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All Songs +1: India.Arie Talks About Worth And The Grammys

India.Arie, performing onstage during the pre-telecast Grammy Awards ceremony in New York City in January 2018.
Theo Wargo
Getty Images
India.Arie, performing onstage during the pre-telecast Grammy Awards ceremony in New York City in January 2018.

"Worthy." That's the word that singer-songwriter India.Arie had projected behind her when she performed at this year's Grammy Awards ceremony, before the telecast. The timing couldn't have been more apt.

I recently sat down with India.Arie — a four-time Grammy winner and 22-time nominee — to talk about some of the controversies that have burst into public view. Artists and industry executives are demanding to have a greater presence for women at the Grammys, and in the music industry more broadly. And those calls for greater inclusion and diversity intensified after the president and CEO of the Recording Academy, Neil Portnow, as well as the producer of the Grammy telecast, Ken Ehrlich, both made statements after the awards that, critics say, demeaned the contributions of female musicians and women working in the industry.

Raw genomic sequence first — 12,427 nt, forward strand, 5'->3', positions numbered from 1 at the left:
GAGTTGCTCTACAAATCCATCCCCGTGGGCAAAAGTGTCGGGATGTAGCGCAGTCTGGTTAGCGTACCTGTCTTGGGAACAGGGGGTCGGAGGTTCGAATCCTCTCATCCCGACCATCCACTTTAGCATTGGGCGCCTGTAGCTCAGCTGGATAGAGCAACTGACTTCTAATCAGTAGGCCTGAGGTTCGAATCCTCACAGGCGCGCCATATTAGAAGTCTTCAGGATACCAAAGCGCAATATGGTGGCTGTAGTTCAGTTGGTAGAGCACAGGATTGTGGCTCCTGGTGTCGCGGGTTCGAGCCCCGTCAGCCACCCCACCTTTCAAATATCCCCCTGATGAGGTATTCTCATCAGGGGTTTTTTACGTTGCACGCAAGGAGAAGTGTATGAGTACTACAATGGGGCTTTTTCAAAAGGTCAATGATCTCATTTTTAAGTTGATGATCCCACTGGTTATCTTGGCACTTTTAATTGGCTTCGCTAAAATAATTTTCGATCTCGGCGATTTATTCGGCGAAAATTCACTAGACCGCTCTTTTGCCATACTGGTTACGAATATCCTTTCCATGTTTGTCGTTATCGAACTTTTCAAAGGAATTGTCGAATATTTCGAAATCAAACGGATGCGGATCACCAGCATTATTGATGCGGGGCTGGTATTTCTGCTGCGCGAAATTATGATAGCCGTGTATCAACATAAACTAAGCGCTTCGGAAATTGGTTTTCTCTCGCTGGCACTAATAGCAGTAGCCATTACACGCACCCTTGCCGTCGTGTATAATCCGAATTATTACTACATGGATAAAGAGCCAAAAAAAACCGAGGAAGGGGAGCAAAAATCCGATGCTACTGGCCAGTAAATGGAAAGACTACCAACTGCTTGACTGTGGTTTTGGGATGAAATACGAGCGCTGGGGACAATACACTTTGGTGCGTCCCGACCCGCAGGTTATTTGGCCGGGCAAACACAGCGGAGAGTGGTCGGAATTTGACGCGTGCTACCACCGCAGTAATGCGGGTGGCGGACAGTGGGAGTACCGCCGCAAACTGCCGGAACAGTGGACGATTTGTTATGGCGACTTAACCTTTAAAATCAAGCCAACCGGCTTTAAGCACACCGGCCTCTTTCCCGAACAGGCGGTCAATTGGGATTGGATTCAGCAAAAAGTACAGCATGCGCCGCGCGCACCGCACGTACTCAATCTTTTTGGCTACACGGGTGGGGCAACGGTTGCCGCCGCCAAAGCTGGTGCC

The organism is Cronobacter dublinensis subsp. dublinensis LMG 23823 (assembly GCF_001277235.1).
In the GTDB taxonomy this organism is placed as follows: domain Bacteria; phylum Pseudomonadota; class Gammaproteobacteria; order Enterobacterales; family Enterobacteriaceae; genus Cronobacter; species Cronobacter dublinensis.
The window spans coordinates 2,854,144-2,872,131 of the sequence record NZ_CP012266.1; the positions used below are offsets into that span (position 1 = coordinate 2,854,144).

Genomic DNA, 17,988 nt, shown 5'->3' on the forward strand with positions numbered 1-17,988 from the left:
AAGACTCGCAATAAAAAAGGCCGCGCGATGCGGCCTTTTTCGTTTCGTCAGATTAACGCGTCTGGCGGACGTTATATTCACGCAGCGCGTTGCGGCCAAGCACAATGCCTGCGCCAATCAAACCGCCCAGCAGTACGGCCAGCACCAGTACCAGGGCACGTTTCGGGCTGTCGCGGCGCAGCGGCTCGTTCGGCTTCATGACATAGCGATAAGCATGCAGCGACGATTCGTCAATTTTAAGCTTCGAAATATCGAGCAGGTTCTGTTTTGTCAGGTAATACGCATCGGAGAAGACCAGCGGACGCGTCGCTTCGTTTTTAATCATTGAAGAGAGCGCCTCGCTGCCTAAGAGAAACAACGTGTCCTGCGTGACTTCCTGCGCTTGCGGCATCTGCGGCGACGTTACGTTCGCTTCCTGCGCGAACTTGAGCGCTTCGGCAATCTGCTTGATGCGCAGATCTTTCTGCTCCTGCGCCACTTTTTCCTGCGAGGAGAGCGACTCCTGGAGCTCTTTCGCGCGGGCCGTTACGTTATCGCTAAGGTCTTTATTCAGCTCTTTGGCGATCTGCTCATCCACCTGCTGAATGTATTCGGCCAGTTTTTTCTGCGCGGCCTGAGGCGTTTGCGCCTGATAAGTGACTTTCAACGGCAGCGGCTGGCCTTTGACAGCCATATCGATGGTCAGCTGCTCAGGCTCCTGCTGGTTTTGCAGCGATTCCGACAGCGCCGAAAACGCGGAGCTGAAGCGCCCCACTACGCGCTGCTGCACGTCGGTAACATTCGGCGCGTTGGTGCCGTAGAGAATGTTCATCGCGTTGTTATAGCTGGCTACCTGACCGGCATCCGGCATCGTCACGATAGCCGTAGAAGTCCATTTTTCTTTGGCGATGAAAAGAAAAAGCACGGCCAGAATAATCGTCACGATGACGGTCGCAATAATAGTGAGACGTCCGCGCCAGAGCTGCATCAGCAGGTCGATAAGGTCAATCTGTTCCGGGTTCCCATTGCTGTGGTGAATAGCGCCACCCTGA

Neil Portnow walked back his comments a few days later. And the Recording Academy, also known as the National Academy of Recording Arts and Sciences, or NARAS, pledged to create a task force for inclusion and diversity. Earlier this week, the Recording Academy named Tina Tchen as the chair of that new group. But that task force is just beginning to come together.

In our conversation, India.Arie talks about how she feels as a woman in the music business, and as an artist who's been involved with the Grammys since her debut album, Acoustic Soul, was released in 2001. After Portnow and Ehrlich made their remarks, she wrote an open letter to Portnow. That's where I started my conversation with India, before we turned to how female artists — and black female artists — are marketed, the potential reasons why the Recording Academy has been the particular focus of so much ire and some ideas for moving ahead.

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Anastasia Tsioulcas is a reporter on NPR's Arts desk. She is intensely interested in the arts at the intersection of culture, politics, economics and identity, and primarily reports on music. Recently, she has extensively covered gender issues and #MeToo in the music industry, including backstage tumult and alleged secret deals in the wake of sexual misconduct allegations against megastar singer Plácido Domingo; gender inequity issues at the Grammy Awards and the myriad accusations of sexual misconduct against singer R. Kelly.